The developers of these systems primarily aimed at the introduction of the electronic form of cash on the internet.
Such systems aimed at the online introduction of the electronic form of cash, called E-Cash, E-Corns, digital cash, or tokens. They generated E-Cash, or tokens, and provided secure, anonymous and untraceable exchange of them with validation and fraud voidance.
In the late 1990s, more companies and organizations started to develop their micropayments solutions: the World Wide Web Consortium (W3C), IBM, Compaq, and the Carnegie Mellon University, to mention a few.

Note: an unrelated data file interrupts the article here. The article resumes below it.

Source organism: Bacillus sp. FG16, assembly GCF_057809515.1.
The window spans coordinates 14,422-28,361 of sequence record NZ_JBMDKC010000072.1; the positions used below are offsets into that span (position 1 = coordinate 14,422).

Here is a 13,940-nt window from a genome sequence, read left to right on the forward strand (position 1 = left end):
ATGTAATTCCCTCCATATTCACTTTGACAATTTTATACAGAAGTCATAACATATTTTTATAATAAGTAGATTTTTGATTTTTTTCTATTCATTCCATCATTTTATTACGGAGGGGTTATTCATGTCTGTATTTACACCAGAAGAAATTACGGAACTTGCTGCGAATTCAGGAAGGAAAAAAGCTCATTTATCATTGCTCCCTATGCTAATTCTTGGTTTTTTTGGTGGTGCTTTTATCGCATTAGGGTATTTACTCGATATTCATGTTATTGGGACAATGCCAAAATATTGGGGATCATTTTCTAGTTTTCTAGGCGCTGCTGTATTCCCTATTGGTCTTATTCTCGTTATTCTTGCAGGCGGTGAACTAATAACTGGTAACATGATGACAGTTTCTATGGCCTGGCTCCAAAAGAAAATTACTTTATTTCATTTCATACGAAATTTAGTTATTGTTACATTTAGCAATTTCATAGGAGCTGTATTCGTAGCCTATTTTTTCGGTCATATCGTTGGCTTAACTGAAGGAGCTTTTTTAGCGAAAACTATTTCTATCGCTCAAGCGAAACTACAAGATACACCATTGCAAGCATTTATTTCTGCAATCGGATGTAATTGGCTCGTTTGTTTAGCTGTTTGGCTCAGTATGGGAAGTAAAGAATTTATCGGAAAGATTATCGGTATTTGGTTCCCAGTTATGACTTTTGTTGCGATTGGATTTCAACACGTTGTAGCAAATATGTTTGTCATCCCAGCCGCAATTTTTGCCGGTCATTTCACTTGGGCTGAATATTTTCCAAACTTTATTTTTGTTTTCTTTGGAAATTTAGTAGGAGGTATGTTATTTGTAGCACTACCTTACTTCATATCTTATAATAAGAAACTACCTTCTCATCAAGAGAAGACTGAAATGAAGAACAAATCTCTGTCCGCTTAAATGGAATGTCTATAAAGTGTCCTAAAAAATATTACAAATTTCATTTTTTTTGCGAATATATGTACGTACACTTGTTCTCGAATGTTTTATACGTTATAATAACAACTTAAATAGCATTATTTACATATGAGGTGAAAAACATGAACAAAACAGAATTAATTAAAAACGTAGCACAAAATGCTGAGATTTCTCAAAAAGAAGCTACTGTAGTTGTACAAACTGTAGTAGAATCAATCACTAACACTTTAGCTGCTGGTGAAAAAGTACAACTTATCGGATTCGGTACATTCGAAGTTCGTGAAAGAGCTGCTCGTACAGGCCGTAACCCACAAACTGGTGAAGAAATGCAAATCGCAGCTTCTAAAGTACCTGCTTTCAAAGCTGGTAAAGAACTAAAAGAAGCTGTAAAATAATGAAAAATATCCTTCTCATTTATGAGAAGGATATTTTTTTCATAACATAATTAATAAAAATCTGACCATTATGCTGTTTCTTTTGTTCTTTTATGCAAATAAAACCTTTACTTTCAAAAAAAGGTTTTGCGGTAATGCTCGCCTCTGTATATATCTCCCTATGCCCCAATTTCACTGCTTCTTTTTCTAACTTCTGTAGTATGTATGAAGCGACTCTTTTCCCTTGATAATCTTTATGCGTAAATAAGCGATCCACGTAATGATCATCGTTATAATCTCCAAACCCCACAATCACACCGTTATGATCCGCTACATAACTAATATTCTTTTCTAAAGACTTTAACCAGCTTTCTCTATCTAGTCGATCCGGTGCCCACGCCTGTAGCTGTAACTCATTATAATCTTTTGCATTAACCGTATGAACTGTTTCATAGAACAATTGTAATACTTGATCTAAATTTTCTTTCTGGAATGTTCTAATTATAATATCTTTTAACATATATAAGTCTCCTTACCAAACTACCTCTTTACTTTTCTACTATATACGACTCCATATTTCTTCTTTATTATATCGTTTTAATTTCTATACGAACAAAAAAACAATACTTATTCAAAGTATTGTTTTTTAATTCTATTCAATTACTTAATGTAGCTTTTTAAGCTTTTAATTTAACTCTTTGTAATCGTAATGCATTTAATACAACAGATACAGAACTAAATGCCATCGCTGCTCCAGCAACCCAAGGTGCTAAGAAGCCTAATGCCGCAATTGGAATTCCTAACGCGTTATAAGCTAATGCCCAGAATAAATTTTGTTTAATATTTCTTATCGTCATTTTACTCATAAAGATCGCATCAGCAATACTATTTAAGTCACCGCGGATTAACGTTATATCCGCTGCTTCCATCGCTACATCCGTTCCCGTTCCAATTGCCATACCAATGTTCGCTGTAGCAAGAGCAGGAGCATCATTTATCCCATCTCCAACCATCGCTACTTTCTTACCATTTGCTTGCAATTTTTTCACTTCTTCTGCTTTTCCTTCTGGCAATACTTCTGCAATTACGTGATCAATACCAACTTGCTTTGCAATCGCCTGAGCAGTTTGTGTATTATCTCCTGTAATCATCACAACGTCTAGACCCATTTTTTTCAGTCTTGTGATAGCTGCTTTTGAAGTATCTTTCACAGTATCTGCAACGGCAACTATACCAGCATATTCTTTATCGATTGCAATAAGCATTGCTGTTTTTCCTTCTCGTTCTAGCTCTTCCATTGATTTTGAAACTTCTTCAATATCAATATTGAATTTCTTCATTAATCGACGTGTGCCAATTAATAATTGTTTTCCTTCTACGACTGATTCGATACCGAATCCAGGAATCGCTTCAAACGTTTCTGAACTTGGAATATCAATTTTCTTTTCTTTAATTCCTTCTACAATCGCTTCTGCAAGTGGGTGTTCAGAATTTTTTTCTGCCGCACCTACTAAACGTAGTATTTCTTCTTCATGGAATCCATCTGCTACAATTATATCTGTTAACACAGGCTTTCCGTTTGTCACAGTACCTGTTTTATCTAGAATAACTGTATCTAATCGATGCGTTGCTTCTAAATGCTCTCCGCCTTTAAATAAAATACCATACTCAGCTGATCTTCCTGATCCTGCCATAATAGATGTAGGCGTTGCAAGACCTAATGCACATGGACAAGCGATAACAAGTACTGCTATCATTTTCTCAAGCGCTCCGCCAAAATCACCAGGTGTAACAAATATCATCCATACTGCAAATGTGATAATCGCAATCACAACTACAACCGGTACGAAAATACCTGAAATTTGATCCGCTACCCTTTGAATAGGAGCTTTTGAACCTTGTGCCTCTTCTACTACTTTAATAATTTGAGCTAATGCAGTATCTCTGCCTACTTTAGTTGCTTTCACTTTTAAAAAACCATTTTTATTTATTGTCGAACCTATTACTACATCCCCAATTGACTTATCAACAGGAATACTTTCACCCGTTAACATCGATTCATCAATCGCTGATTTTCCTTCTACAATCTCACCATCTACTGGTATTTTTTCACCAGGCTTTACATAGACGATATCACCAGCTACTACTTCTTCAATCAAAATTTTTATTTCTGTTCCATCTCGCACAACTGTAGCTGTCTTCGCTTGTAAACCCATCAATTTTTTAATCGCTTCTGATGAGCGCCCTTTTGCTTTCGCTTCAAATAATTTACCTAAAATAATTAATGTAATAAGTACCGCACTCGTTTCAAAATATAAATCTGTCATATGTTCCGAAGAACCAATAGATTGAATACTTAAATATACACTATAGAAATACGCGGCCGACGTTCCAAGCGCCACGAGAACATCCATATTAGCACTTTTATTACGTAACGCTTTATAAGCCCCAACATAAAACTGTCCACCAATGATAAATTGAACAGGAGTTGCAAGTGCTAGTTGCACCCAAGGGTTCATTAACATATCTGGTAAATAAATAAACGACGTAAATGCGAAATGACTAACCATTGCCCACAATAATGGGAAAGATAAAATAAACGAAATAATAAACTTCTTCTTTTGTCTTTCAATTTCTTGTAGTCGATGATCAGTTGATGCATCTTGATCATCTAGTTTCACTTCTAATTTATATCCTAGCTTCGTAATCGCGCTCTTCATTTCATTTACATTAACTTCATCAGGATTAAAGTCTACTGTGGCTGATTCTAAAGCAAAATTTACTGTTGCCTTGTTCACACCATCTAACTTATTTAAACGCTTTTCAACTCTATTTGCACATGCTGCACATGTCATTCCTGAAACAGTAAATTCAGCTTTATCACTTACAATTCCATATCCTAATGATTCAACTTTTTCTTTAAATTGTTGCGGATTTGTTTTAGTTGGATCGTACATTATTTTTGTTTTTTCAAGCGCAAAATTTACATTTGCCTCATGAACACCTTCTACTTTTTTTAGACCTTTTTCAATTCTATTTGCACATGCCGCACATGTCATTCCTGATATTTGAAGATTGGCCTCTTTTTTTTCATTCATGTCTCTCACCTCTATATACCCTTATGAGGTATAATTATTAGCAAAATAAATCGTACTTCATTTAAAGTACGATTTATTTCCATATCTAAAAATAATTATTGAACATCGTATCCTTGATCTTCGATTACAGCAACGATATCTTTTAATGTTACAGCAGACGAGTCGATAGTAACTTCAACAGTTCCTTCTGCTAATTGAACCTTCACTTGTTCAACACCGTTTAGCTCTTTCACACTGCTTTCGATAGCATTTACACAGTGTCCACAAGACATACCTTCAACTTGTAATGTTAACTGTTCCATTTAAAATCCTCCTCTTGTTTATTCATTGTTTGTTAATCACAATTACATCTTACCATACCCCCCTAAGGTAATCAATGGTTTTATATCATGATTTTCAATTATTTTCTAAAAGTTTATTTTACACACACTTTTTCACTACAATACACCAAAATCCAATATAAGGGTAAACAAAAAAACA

The second generation micropayment systems emerged in 1999-2000. This type of micropayment system was account based, transferring small amount of money from customer accounts to merchants, similar to banking systems. Typically, there is no charging occurring simultaneously with transaction, Instead, users are invoiced on a monthly basis.
Micropayment system history